Research and Scholarship

Solid Pseudopapillary Neoplasm: A Single Institutional Case Series of a Rare Pancreatic Tumor

Kristen Oase,(1) MS, PA-C, Cheryl Meguid,(1) DNP, ACNP, Atsushi Oba,(1,2) Mohammed H. Al-Musawi,(1) MD, MSc, FIBMS-CTV, FRCS (Glasg), Alison Sheridan,(1) MD, Evan Norris,(1) MD, Sanjana Mehrotra,(1) MD, Mark A. Lovell,(3) MD, Richard D. Schulick,(1) MD, MBA, FACS, Steven A. Ahrendt,(1) MD, and Marco Del Chiaro,(1) MD, PhD, FACS

From (1)University of Colorado Hospital, Aurora, Colorado; (2)Cancer Institute Hospital, Japanese Foundation for Cancer Research, Tokyo, Japan; (3)Children’s Hospital Colorado, Aurora, Colorado

Authors’ disclosures of conflicts of interest are found at the end of this article.

Correspondence to: Kristen Oase, MS, PA-C, 13001 E. 17th Place, Aurora, CO 80045. E-mail: kristen.oase@cuanschutz.edu


J Adv Pract Oncol 2022;13(5):497–505 | https://doi.org/10.6004/jadpro.2022.13.5.3 | © 2022 Harborside™


  

ABSTRACT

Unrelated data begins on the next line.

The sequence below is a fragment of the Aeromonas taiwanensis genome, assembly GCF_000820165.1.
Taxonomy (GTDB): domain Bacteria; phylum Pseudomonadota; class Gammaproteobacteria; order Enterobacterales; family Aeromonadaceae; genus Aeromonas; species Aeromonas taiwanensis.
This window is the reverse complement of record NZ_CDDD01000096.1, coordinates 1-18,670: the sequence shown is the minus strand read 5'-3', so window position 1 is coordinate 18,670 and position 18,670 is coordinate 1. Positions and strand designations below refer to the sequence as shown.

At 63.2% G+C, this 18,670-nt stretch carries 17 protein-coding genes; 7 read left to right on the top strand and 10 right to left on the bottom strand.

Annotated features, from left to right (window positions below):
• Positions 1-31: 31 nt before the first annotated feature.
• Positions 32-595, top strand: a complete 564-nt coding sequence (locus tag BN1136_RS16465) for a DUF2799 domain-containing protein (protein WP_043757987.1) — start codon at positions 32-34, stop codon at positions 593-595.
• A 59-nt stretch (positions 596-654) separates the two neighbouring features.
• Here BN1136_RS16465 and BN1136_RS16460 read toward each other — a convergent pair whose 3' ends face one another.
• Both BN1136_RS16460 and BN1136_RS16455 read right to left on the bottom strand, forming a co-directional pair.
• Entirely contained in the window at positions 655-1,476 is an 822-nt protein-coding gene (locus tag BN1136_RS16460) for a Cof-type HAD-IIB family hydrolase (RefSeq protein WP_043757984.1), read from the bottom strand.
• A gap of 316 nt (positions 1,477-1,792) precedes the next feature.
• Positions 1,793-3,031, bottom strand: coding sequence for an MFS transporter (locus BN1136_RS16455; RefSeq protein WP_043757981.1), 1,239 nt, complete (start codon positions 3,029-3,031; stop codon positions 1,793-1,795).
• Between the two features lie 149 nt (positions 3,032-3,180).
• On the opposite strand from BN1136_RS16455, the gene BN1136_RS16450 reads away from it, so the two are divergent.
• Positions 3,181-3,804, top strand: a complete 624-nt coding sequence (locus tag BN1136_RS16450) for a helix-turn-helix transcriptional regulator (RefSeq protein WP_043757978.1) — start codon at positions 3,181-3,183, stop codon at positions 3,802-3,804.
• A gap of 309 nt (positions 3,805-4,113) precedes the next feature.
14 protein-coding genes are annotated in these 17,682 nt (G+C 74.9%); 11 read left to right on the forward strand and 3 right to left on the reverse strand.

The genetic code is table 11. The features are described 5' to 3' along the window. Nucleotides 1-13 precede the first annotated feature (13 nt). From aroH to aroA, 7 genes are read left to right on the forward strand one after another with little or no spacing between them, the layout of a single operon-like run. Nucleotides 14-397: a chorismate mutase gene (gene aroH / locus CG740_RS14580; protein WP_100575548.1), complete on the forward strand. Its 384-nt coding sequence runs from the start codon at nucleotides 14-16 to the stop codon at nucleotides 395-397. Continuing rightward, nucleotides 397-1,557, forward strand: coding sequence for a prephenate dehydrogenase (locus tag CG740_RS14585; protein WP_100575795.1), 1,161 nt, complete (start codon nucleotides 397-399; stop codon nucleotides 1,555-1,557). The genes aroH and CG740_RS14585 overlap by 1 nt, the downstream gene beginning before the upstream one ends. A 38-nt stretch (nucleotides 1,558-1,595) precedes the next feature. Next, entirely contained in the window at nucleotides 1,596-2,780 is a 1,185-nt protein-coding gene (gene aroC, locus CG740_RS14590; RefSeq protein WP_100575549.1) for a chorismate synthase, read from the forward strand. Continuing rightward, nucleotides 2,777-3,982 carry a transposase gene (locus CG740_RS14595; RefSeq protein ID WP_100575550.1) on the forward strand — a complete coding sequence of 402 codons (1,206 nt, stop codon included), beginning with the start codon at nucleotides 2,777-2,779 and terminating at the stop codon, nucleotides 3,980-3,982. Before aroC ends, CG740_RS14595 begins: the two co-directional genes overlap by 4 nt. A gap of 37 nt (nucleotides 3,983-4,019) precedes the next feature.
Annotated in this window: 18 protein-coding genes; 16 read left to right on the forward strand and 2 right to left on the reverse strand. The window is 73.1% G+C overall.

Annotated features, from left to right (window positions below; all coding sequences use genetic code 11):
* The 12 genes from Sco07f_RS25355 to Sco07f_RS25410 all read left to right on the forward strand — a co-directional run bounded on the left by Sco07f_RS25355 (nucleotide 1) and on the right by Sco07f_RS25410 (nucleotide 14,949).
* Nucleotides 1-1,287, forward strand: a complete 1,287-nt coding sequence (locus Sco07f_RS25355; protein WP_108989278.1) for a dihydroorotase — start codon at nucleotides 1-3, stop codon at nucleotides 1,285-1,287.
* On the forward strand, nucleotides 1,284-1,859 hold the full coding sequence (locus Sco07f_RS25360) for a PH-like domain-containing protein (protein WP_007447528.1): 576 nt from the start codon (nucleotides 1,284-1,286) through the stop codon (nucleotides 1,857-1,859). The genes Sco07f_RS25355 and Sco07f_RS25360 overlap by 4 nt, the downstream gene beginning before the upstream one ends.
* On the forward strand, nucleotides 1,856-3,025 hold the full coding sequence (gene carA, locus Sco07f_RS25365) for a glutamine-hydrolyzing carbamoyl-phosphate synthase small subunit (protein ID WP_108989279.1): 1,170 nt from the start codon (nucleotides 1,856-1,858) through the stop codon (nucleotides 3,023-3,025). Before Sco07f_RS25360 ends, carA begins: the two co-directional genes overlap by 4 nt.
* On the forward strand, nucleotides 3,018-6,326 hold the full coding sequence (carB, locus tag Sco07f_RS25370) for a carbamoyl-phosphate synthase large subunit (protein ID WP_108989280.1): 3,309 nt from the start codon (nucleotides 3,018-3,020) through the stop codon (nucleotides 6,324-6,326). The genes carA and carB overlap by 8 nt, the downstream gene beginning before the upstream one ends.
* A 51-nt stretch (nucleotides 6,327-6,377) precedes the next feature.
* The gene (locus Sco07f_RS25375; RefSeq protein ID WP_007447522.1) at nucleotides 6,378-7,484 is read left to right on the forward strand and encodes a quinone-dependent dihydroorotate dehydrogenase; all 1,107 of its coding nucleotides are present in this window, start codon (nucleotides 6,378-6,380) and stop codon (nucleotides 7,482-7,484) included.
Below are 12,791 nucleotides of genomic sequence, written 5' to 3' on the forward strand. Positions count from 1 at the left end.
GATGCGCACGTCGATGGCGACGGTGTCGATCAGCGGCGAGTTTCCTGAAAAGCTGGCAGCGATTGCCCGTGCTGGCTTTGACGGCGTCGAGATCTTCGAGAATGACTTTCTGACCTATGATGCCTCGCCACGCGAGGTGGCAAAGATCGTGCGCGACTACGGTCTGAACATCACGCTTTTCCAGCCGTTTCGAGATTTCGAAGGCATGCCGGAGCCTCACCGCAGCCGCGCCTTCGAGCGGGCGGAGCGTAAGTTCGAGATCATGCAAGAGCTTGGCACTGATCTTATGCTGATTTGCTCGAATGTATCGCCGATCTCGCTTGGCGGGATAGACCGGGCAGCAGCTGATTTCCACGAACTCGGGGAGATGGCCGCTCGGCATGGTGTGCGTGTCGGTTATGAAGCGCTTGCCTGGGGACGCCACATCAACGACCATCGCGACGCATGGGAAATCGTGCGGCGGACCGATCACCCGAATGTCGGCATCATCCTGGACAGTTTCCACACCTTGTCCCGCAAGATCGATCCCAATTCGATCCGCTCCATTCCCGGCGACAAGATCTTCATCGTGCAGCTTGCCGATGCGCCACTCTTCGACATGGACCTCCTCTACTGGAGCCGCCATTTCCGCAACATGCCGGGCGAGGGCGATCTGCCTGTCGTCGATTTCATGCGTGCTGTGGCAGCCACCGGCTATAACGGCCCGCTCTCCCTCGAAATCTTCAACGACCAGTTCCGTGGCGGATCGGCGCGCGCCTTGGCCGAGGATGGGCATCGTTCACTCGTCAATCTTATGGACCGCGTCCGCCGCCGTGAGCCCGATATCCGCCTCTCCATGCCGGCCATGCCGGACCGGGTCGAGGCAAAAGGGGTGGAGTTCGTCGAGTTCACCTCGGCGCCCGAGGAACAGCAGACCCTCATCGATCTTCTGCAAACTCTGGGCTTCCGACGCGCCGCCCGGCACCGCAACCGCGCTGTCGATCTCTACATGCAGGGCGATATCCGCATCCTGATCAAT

Purpose: Solid pseudopapillary neoplasms (SPN) are rare pancreatic cystic neoplasms with low malignant potential that tend to occur in young women. Due to the rarity of this disease, there are few large case series in the literature, and the exact pathophysiology remains unknown. In this article, we aim to share our institutional experience. Methods: Retrospective clinical data collection and analysis was performed on all patients with a diagnosis of SPN at the University of Colorado Hospital and Children’s Hospital of Colorado (n = 28). Results: Twenty-eight patients were diagnosed with SPN during the study period. The median age was 21.5 years, and the majority of patients were female (89.3%) and Caucasian (60.7%). Six patients were diagnosed incidentally (21.4%). The majority of tumors were in the pancreatic tail (46.4%), and most underwent distal pancreatectomy (64.3%). The mean tumor size was 5.4 cm, and R0 resection was achieved in 25 patients (89.3%). Ten patients underwent laparoscopic resection (35.7%). The median hospital length of stay was 8.5 days, and postoperative complication rate was 39.3%. Median follow-up was 41 months, with 78.6% of patients alive without evidence of disease, while 2 patients were lost to follow-up. Two patients developed recurrence/metastases, which were resected; both are alive without evidence of disease. Conclusion: SPN are rare pancreatic tumors diagnosed most frequently in young women. Surgical resection is the mainstay of treatment, and outcomes are excellent if complete resection is achieved. Predictors of malignant disease are inconsistent in current literature. Considerations should be made for a minimally invasive approach in patients with SPN. Multidisciplinary clinics may be helpful in the diagnosis, management, and surveillance of pancreatic cystic lesions, with major potential for the advanced practitioner role.




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